A Neighborhood Improvement Journal - Summer 2017

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Establishing a Neighborhood Health Care Resource Bank - Part II

By Fred Gillette

 

In Part I we discussed the healthcare resources of clinics, hospitals and insurance for those with limited means.  We continue with other resources as well as further identifying ways in which to grow and publicize your neighborhood health care resources bank.

 

 


Medicaid

Medicaid is public supported health care providing services to people with low or no income.  It also provides assistance to those with disabilities. Each state, with federal support, administers its own Medicaid program with its own name.  For example, in California it’s Medical; in Tennessee its TennCare. There are also great differences among states in the nature of services available.

As with other government programs, the contacts needed to be made are often with distant administrative centers.  If there is a nearby contact point, this should be indicated.  You may also find another local agency that can provide Medicaid counseling and qualification information.

 

Prescription drug assistance

Some people who otherwise have their healthcare needs taken care of still have difficulty meeting their prescription drug needs.  Some states have prescription drug discount programs.  You can get information about this from your state Department of Insurance or, online, search for the National Conference of State Legislatures.

 

 

Dental Care

Improbable though it may seem, some dental care emergencies can often be handled in a general hospital emergency room. There, one may also receive referrals to other sources.  A particular state’s Medicare program may also provide dental care, although this varies widely from state to state and even within some states.

Most dental schools offer dentist-supervised services at a very low cost. You can search for those located nearest your neighborhood at www.ada.org  and clicking on “dental schools”. Disabled persons may be able to obtain help or referrals from the National Foundation of Dentistry for the Handicapped at www.nfdh.org.

 

Affordable Care Act

The status of the Affordable Care Act and its implementation is continuously evolving, but, should more provisions of the act come into play, an ever greater number of services will become available to the underinsured.  For your resource bank, you can summarize the plan’s provisions and provide links to more complete explanations of services available.  (See Resources below.)  You can further customize your listing, providing local contacts and interpretive resources such as a local AARP counselor, or a social services office that has further professional counseling available to those needing extra assistance interpreting and understanding their rights and privileges.

 

How would potential users know about your resource bank?

The most obvious forum for exchange of such information would be a dedicated section of the neighborhood organization’s website.  It may even include an interactive component, supplementing the formally presented local resource data with reader comments, suggestions, questions and lists of additional resources.  Such a forum could also be carried on in an organization’s printed newsletter or bulletin boards or information kiosks.  Whichever form or forms your resource bank takes, there should always be sensitivity toward keeping it a two way street.  Those for whom you are providing information may also become your most valuable sources of new information.  Of course all resources listed should be rechecked on a periodic basis for relevance and usefulness.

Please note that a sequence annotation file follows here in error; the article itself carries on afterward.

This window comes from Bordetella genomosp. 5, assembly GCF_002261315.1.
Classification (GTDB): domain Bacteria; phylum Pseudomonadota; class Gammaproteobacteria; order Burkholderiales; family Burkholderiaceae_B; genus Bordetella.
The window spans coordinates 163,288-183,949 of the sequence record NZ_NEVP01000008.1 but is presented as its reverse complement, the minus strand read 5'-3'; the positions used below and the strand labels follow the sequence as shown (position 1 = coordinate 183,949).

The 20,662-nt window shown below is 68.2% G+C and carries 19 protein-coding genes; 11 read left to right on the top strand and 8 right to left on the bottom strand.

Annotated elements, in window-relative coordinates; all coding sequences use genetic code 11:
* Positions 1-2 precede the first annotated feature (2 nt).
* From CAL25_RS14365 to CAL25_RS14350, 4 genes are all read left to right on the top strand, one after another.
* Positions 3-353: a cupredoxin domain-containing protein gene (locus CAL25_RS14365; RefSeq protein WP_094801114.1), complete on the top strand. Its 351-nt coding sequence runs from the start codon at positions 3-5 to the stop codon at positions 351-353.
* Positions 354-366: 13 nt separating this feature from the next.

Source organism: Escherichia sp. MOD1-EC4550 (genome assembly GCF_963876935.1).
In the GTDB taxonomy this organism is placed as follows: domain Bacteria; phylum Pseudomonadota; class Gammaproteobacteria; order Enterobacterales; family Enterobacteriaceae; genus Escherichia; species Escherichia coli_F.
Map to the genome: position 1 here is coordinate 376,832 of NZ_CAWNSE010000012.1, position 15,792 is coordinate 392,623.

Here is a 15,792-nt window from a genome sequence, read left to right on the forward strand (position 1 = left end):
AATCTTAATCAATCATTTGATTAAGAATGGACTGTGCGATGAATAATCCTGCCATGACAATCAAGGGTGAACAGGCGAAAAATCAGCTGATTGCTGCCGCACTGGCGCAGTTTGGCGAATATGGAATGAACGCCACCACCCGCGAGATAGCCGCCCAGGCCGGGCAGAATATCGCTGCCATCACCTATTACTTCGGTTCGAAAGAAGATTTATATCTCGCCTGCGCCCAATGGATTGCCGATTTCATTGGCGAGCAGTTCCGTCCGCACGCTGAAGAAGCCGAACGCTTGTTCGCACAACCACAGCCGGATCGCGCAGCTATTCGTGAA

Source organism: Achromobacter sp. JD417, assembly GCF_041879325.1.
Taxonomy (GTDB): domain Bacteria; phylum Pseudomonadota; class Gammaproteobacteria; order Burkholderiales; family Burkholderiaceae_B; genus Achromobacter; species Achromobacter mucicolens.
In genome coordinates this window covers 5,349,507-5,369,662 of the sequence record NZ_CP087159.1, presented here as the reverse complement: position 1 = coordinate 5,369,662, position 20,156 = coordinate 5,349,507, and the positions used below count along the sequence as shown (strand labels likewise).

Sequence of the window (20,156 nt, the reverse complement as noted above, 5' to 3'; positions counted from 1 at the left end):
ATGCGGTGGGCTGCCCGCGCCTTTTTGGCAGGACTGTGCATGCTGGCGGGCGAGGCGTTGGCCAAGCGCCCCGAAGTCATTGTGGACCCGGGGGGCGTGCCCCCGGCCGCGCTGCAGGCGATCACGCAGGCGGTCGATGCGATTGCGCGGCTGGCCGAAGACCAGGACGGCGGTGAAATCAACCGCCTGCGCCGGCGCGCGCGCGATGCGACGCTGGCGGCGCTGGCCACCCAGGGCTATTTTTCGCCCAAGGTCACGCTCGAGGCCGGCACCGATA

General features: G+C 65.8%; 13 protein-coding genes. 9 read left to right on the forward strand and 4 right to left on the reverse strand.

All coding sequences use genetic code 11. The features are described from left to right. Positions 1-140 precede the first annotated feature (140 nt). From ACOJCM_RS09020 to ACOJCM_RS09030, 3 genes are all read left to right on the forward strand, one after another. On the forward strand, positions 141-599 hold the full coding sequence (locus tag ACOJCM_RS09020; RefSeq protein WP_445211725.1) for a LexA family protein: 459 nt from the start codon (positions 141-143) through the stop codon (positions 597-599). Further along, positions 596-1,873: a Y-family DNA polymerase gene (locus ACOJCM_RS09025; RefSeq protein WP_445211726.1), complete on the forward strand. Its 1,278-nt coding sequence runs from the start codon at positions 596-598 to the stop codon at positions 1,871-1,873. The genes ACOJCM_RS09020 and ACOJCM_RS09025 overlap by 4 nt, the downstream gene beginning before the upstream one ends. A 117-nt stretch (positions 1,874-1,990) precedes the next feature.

Beyond this direct service to neighbors, a flyer or email announcement could be prepared and sent to local health care professionals.  There may be many competent practitioners who are not current on all the local resources for assisting a patient of theirs who needs advanced care and treatment but is unable to afford it.  Other social agencies in or near the neighborhood could be similarly informed of your resource service. These medical and social service professionals may also then become sources of additional information for you.

 

 

Most would concur that the degree to which the current health care system is failing to serve those in need is sad and disturbing.  Honorable, sincere people, with sometimes competing solutions to the problem, are toiling to solve it.  Meanwhile, it seems to be a problem of such immensity, that those of little power and influence often feel that they don’t have a chance of improving the situation.  But strides have been made.  Good people have tried to fill in the gaps by creating financially accessible clinics and referral networks, providing support for those in need and, as is the case with many health care workers, just donating services, to the extent that they are able. In our communities, we can do our part by assisting those in need find those who are ready to help.


 

 

Resources:

http://www.nationalmssociety.org/living-with-multiple-sclerosis/insurance-and-money-matters/resources-for-the-uninsured-and-under-insured/index.aspx 

http://www.hrsa.gov/index.html 

http://www.dmhc.ca.gov/dmhc_consumer/hp/hp_uninsured.aspx

http://www.benefits.gov/

http://findahealthcenter.hrsa.gov/Search_HCC.aspx

 

(federally funded health centers)

http://www.needymeds.org/free_clinics.taf

 

(clinics)

http://www.stollfoundation.org/resources-for-the-uninsured/funded-programs/

http://www.hrsa.gov/index.html

http://www.ehow.com/list_6578560_resources-uninsured.html

(good general resource)

http://www.healthcare.gov/law/index.html

 

 

 

tip jarNeighborhood Life depends on your financial support.